While wandering sites, looking for information on Crookshanks, I found this most interesting post.
I recently bought a copy of The Mummy: Unwrap the ancient secrets of mummies tombs by Joyce Tyldesley. This book is basically a coffee-table type book that relates the history of the mummy and the world's fascination with them. As mummies became popular in Europe (specifically England), several individuals held public mummy unwrappings. In 1821, one Joseph Pettigrew, a London surgeon, held the first of several public mummy unwrapping exhibitions. Pettigrew kept excellent notes of his unwrappings, and eventually published History of Egyptian Mummies in 1834. Very coincidental that Rowling would choose the name Pettigrew (which has no other apparent significance) for the man who reanimated Voldemort.
By now, you're probably thinking that I've totally lost it and that this tenuous connection is, at best, coincidental. This connection, however, becomes much less coincidental when you consider that Pettigrew's book was illustrated by one George Cruikshank. I would like to add that both Rowling's Pettigrew and Crookshanks the cat first appeared in Prisoner of Azkaban after Ron's trip to Egypt. Still think it's a coincidence?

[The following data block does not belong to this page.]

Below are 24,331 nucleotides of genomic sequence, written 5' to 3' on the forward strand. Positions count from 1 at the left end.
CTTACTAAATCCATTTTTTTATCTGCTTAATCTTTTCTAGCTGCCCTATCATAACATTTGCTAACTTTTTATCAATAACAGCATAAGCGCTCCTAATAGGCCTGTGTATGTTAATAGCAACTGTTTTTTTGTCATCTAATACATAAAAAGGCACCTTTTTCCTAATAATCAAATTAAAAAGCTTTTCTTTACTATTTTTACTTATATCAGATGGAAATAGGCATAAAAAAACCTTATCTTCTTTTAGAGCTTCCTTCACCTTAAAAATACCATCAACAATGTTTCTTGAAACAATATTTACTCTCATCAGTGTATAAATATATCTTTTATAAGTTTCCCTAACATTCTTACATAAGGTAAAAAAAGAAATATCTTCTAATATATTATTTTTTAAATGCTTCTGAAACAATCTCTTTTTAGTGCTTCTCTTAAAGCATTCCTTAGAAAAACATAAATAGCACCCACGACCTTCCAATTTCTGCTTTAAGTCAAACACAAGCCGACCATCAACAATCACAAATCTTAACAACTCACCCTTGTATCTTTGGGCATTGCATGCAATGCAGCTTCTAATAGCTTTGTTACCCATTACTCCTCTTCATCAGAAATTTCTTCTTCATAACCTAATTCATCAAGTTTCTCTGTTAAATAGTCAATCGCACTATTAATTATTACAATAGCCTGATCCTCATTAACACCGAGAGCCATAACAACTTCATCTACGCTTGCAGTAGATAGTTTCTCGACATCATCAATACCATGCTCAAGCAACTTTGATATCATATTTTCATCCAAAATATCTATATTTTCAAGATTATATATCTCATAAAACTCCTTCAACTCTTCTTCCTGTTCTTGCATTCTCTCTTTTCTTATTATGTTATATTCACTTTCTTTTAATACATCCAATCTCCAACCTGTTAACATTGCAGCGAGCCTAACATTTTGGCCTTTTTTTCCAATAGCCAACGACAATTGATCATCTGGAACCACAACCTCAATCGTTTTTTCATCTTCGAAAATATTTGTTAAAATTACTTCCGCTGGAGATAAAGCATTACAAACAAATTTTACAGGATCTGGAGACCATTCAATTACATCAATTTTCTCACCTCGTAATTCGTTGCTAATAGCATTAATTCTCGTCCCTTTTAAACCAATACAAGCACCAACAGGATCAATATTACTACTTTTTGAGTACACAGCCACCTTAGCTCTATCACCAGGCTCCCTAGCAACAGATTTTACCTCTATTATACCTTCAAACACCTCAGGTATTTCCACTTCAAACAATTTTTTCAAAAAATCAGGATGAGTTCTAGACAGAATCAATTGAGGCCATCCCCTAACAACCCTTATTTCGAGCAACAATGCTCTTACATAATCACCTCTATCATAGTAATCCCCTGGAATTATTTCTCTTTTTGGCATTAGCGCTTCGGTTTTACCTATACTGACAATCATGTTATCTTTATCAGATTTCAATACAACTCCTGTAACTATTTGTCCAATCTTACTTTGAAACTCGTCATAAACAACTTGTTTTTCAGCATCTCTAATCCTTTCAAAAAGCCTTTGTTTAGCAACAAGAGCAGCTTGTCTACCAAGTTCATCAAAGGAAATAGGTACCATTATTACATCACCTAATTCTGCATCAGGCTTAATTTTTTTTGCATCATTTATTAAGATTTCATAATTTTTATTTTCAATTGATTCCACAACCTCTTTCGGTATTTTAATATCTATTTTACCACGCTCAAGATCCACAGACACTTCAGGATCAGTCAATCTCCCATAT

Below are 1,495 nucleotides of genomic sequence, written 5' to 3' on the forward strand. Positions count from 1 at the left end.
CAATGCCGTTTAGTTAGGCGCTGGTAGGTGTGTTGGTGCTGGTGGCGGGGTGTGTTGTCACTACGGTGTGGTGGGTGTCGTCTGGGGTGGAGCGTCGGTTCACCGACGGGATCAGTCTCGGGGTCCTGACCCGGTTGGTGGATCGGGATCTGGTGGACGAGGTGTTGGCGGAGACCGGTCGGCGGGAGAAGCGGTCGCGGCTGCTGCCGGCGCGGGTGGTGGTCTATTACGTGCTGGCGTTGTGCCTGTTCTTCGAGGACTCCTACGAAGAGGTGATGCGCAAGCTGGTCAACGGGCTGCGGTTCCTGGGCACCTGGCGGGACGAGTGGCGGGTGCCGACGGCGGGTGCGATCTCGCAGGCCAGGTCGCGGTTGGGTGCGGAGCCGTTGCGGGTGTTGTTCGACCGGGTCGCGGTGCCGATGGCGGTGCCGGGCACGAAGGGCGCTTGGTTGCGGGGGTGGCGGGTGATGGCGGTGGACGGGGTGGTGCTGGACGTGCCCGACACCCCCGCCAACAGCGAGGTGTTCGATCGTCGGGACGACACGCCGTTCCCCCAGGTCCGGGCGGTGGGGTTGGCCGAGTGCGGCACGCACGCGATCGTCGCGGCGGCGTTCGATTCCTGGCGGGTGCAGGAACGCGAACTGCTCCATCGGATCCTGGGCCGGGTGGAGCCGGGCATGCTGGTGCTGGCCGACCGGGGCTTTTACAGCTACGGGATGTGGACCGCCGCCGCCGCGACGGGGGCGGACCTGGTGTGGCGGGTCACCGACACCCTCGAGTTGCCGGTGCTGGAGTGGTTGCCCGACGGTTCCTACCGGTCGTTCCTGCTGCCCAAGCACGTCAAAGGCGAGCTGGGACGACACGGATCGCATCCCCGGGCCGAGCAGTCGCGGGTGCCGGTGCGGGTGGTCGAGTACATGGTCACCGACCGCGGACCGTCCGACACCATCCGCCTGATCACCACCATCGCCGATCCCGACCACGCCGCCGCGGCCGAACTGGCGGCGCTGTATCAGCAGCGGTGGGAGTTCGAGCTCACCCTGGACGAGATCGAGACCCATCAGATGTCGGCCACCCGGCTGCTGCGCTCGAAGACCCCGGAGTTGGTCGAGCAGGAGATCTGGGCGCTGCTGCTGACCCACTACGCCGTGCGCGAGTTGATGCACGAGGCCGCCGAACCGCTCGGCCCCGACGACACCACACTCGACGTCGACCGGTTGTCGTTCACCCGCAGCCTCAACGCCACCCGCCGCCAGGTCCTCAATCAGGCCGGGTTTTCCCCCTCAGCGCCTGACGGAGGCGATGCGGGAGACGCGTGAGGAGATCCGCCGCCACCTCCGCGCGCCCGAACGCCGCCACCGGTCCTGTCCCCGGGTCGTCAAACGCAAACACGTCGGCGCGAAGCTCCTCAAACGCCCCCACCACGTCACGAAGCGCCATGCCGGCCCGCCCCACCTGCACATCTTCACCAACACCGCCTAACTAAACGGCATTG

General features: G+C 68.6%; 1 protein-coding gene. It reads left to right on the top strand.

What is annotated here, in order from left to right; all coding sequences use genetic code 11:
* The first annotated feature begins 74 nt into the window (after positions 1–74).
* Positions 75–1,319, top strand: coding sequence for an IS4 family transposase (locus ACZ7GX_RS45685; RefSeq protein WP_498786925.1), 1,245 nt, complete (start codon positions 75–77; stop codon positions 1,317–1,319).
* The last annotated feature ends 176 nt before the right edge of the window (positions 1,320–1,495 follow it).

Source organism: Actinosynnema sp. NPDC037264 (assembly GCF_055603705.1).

I think it's fairly safe to assume that Rowling must have heard of Pettigrew's book (if she hadn't read it in her research), and selected the names from it. While this probably means nothing, it may be an indicator that future novels will start to implement aspects of Egyptian magic. So the next time someone claims that Crookshanks is so-name because of his tail, you can annoyingly correct them and explain that he is named for the illustrator of a book on mummies.
The funny thing is, in my post about the Crookshanks art, I had a sentence which I deleted out. 'What kind of name is Crookshanks, anyway?'.
I think the writer of that post probably had it right ("it probably means nothing") but it is interesting and I'd believe that that's where the names come from.